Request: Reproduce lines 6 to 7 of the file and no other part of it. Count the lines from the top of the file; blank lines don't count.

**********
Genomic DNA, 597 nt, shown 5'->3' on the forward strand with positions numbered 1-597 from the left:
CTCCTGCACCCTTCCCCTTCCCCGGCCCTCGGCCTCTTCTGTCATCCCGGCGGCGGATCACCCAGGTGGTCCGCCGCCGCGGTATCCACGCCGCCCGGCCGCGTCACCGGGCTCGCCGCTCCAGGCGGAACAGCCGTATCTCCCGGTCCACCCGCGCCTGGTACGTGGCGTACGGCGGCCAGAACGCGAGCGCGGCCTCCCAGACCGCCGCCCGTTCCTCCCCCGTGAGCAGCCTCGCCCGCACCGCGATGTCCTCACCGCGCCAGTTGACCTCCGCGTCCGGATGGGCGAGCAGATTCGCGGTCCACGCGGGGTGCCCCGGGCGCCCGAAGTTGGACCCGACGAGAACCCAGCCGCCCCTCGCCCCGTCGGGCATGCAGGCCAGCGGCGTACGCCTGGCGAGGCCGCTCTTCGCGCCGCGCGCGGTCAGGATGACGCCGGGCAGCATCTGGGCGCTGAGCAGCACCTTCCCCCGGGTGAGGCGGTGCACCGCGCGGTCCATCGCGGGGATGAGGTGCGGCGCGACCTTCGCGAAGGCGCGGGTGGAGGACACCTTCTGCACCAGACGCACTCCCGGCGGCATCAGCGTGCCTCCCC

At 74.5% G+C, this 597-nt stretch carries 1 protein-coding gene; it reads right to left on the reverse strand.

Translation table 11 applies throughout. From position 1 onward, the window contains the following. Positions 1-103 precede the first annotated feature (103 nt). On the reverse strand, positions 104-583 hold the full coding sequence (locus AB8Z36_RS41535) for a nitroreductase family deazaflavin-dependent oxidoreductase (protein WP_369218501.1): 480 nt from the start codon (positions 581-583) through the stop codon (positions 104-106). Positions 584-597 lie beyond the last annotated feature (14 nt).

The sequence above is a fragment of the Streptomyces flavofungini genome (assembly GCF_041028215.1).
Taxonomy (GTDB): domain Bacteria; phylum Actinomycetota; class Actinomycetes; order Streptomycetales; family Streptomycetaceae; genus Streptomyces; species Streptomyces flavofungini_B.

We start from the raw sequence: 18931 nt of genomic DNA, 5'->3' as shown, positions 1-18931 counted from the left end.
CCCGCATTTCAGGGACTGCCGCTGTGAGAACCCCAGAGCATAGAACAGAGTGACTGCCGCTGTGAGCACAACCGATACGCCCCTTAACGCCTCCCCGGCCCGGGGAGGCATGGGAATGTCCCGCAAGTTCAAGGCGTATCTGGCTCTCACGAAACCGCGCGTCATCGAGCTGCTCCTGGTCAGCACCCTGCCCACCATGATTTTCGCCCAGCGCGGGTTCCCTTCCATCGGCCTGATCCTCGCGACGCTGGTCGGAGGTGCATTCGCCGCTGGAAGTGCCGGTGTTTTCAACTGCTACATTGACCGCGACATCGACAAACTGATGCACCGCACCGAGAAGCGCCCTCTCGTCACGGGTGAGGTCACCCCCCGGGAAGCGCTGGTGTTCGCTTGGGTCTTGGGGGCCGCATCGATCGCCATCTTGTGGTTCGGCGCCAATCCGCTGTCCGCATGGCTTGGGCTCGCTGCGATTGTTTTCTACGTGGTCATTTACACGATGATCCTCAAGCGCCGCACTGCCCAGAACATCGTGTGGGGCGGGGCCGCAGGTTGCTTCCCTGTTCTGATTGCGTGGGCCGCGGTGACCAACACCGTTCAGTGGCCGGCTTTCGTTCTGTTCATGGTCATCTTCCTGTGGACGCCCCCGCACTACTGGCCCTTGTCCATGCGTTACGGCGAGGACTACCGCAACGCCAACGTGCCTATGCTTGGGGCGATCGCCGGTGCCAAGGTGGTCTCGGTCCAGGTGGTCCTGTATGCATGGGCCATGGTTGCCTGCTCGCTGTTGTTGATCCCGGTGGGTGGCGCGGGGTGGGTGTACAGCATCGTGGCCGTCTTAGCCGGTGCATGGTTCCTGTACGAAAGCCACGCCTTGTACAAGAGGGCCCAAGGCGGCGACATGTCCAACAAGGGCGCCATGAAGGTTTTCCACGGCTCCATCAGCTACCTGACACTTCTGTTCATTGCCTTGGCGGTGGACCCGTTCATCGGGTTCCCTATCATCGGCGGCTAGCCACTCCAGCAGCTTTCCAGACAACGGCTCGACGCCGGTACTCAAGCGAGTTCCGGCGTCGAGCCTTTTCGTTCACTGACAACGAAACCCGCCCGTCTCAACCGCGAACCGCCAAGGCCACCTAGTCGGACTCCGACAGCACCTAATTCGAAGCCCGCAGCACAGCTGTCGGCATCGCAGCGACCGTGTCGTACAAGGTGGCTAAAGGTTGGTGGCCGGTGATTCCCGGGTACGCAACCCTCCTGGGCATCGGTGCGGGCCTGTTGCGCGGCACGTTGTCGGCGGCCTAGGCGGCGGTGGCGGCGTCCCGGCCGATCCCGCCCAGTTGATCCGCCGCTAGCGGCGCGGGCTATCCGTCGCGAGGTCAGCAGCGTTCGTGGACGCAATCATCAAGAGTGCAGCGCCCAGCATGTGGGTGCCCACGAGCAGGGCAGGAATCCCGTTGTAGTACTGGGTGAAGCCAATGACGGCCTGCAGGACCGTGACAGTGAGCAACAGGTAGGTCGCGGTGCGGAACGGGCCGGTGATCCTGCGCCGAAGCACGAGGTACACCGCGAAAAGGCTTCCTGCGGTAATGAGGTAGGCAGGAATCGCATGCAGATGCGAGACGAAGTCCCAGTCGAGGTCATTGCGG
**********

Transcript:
Taxonomy (GTDB): domain Bacteria; phylum Actinomycetota; class Actinomycetes; order Streptomycetales; family Streptomycetaceae; genus Streptomyces; species Streptomyces flavofungini_B.

We start from the raw sequence: 18931 nt of genomic DNA, 5'->3' as shown, positions 1-18931 counted from the left end.